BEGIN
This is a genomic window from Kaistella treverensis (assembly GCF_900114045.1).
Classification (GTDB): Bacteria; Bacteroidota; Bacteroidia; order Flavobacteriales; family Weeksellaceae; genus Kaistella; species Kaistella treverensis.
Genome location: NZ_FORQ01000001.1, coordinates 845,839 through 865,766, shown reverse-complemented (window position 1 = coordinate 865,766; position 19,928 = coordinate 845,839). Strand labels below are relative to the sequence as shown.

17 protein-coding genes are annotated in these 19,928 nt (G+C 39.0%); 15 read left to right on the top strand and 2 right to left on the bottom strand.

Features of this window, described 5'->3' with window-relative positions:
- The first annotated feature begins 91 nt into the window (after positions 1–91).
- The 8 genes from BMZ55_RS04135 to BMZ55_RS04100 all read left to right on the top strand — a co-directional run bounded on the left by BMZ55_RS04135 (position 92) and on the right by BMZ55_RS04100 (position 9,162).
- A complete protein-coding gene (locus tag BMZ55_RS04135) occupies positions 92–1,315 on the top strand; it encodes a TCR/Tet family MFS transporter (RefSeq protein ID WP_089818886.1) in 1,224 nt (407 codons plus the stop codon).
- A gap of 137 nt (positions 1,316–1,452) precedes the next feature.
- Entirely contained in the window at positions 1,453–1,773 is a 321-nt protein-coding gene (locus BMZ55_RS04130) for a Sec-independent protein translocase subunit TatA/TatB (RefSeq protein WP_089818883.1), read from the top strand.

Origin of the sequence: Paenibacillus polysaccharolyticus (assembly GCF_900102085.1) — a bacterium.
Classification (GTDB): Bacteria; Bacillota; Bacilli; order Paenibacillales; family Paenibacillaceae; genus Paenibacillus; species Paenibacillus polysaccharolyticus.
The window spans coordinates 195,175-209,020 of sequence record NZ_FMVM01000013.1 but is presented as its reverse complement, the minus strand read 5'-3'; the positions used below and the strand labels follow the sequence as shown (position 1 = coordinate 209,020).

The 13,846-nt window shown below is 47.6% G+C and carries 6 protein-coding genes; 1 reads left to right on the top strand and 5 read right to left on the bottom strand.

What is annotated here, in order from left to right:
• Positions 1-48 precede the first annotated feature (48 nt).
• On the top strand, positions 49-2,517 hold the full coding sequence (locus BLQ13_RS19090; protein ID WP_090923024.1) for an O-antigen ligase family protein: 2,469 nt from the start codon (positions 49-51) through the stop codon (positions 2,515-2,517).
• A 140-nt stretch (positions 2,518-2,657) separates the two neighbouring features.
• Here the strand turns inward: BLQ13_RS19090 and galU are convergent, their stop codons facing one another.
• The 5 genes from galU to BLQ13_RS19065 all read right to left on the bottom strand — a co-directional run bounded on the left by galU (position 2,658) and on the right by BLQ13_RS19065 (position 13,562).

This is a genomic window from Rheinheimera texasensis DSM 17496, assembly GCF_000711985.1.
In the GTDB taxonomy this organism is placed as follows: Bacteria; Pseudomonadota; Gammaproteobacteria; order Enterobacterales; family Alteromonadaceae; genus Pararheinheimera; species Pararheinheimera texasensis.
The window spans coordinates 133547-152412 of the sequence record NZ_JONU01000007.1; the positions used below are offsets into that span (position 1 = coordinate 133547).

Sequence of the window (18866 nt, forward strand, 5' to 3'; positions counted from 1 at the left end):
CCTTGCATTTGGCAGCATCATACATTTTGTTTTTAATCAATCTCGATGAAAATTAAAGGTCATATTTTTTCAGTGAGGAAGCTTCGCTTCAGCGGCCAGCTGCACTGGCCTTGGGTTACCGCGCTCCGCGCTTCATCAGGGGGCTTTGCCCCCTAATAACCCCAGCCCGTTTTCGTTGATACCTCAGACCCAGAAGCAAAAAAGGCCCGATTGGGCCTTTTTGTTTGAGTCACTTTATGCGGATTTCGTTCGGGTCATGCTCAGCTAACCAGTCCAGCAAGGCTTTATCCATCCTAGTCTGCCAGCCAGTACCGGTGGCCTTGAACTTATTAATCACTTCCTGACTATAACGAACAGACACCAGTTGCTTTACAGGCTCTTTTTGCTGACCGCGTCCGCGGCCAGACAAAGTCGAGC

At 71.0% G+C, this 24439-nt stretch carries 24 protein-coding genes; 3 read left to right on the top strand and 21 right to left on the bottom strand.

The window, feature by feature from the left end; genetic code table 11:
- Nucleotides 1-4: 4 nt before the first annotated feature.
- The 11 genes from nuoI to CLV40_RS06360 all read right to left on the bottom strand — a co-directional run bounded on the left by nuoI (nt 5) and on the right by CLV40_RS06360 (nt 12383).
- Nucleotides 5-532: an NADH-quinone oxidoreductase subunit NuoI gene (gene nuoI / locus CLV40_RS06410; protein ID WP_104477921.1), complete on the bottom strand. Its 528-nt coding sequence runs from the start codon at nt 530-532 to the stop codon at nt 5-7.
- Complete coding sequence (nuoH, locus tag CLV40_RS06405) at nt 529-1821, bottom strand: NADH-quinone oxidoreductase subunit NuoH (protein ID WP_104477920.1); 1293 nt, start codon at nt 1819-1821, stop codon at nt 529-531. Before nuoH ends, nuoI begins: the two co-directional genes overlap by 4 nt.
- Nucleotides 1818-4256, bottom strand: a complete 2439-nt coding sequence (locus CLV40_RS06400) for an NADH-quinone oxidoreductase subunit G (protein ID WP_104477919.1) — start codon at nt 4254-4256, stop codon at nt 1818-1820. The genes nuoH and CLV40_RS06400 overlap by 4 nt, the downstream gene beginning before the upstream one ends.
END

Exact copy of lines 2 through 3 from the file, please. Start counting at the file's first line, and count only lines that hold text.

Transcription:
Classification (GTDB): Bacteria; Bacteroidota; Bacteroidia; order Flavobacteriales; family Weeksellaceae; genus Kaistella; species Kaistella treverensis.
Genome location: NZ_FORQ01000001.1, coordinates 845,839 through 865,766, shown reverse-complemented (window position 1 = coordinate 865,766; position 19,928 = coordinate 845,839). Strand labels below are relative to the sequence as shown.